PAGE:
Tuesday, 29 April 2014

In the jungle

I am currently spending a week in warmer climates down by the Mediterranean sea. Did I say warmer? Just kidding. The weather has been a mixture of thunderstorms, low temperatures and bitter disappointment, so my bikini has been lying at the bottom of my backpack looking forlorn while frogs fell down from the skies.

Running in the rain is usually a magnificent experience. The air is delicious to taste and keeps your body from overheating. But, in these parts, the rain sometimes hangs in the air even when it’s not cloudy, and it finds its way through your nose and into your lungs so that you can’t breathe, or it hitches a ride on your skin pushing your sweat drops back into your body.

Humidity does not for efficient running make.

Somehow I still managed to squeeze in an interval session plus an easy 10km, running up and down a broad stretch of pavement by the seaside. I should get a medal for my mental perseverance alone. Running intervals by yourself should be as highly regarded as giving your life for your country or at least sacrificing yourself and taking the last chocolate bit so that your dieting colleague won’t be tempted. I am a person with high moral fibre.

I’ve also been scouting the area for trail runs but the un-Mediterranean conditions have turned dirt roads and paths into swamps. Yesterday I almost lost one of my shoes to mud. My other shoe, on the other hand (well, it was actually on my other foot), had gone and gotten itself a 5 cm thick high heel. The difference in height between my two shoes resulted in me limping for several hundred metres, which would look funny if it weren’t for the parental advisory warning labeled words coming out of my mouth at the same time. Good thing there were some beautiful things to distract me.

Monday, 21 April 2014

Nothing is impossible

Nothing in life is certain, except death, taxes, and that I will get injured and/or sick if I decide to enter a race.

A mild case of the cold established itself within my right nostril last Saturday and is currently running amok inside my head. Because of course it would. I was finally supposed to be running my first ”Around the bridges” race for the year tomorrow, what did you expect?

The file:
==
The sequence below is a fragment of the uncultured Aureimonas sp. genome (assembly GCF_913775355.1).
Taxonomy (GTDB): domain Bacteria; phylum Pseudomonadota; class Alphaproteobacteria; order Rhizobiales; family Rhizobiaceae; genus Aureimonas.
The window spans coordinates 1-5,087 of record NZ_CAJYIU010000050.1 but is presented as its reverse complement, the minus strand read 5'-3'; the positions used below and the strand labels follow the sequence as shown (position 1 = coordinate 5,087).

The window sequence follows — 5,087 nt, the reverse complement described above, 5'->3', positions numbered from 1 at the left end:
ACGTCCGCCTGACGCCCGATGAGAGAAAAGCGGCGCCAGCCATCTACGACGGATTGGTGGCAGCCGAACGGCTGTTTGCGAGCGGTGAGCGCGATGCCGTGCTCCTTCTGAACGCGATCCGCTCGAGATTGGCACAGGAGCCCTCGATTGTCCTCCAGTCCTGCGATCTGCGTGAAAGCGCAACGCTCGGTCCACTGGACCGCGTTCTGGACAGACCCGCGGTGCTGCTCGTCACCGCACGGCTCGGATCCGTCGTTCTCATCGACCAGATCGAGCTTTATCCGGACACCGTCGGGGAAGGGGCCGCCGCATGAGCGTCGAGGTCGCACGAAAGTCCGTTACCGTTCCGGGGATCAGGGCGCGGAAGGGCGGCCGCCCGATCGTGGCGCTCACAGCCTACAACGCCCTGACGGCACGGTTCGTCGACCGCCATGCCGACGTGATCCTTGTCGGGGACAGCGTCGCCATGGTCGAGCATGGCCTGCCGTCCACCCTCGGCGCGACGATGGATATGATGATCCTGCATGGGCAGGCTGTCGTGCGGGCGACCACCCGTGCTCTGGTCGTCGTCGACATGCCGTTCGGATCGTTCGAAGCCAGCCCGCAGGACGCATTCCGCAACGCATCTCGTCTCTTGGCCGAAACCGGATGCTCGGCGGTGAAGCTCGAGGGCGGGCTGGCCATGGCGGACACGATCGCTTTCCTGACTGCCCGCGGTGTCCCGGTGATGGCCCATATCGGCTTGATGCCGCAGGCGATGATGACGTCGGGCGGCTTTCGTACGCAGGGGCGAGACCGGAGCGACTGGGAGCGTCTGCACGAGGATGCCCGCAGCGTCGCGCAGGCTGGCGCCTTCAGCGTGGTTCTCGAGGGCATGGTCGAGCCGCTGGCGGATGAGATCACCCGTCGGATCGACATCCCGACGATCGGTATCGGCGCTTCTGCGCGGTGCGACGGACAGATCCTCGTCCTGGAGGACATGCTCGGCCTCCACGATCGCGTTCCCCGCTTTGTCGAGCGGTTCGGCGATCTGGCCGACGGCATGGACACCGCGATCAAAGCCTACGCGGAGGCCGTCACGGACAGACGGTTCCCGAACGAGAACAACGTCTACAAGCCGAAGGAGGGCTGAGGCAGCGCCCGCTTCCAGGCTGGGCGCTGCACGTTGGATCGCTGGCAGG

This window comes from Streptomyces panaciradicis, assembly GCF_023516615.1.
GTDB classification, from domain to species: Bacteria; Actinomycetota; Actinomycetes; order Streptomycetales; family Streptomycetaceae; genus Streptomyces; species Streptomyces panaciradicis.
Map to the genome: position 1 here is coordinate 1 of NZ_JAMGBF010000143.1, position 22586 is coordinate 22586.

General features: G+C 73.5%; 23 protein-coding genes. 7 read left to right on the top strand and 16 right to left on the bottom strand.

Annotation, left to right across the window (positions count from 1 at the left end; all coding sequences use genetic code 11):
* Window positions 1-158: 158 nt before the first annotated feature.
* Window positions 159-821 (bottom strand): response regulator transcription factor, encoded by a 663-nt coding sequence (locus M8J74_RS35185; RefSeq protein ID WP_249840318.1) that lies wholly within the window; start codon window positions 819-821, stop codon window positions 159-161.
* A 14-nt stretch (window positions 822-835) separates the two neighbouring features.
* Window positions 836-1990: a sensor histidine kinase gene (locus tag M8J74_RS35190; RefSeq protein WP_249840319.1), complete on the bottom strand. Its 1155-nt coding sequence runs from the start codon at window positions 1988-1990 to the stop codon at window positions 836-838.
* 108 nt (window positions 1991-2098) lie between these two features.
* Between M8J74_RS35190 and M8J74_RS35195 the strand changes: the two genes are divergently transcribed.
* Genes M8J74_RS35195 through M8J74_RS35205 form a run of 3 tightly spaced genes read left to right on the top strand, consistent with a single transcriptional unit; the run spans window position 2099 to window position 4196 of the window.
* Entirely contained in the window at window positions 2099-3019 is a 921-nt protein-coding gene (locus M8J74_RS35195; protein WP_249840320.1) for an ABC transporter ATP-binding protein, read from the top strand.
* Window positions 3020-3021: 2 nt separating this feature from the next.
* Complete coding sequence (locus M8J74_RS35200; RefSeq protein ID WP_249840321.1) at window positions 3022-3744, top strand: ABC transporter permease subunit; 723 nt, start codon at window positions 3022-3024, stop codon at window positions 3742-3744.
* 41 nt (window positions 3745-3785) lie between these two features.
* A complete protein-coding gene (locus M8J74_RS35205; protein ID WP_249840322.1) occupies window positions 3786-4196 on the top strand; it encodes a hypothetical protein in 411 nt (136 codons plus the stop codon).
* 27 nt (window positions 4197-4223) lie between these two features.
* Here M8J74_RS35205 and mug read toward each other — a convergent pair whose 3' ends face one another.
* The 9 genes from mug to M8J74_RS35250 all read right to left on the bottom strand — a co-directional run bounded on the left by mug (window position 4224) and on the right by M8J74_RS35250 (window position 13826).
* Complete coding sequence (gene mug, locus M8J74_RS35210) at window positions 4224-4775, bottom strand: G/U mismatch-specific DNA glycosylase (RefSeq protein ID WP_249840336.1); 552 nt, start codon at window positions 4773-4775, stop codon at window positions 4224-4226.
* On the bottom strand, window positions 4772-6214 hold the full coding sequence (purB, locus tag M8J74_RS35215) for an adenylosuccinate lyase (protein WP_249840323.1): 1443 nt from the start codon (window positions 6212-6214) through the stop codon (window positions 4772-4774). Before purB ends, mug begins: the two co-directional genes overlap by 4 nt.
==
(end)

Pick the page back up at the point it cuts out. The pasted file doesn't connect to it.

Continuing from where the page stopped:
Yes, it could happen that I wake up completely healthy tomorrow. It could happen. Just like it could happen that a stranger stops me while I'm walking down the street and just hands me over ten million crowns, no questions asked, or that my cats suddenly get up from their mid-morning siesta and start singing a moving a cappella rendition of the Peruvian national anthem (or is that "a cattella"?).

It could happen. The universe is a wondrous place, filled with mystery and miracles. Like the fact that intelligent life developed on this planet, or that there are actually people who camp outside stores the night before a big sale starts and then trample each other to death just so that they can buy a cheaper TV made by prepubescent slaves in some Asian country they've never even heard of.

I realise that these two miracle examples contradict each other. There is intelligent life on this planet, I promise. I saw it on my cheap TV once.

ANYWAY. It could happen. It's just not very likely.

Running at max speed while ill would naturally be catastrophically stupid and dangerous, so I will once again miss the race (last week I missed it because of work, if you recall), but I might show up anyway and plod around the course at snail pace just to get a whiff of that second-hand adrenalin.

Saturday, 19 April 2014

Back-to-back, part two

My legs were inexplicably fresh this morning. I was a bit worried about how my knee would like running another two-hour session only a day after the first one, but I was otherwise quite positive that I would have the strength to do another 20 km today.

Yes, of course I made a promise to myself to ”only” run 20 km. And, yes, of course I didn't keep my promise. Keeping the running-related promises I make to myself would not be like me. As not-like-me, in fact, as managing to keep any plants I buy alive for more than a month (my personal kill-a-plant record is a week. A week. I can't believe the cats are still alive)

A sane person might have taken the car up to the arena to the AIK meeting point, but a lot of people have questioned my sanity when it comes to running, and not without good reason. It's 4 km to run there from home, so just the run there and back was going to be 8 km, leaving a margin of only 12 km for the AIK long run itself. I had already created a problem for myself, in other words. I blame not paying attention during maths lessons at school. Then, to add to the problem, our coach said that we were going to run a bit longer today than our usual 1,5 hours, maybe a total of 2 hours.

A sane person might have arranged to get a post-run a lift home after that revelation, or cut their run short. A sane person has the common sense to realise that a knee that's already cruising for a bruising is only going to become more aggressive the more you poke it. An insane person (me) smiled a huge smile on the inside. An even longer run than I had planned. I liked it!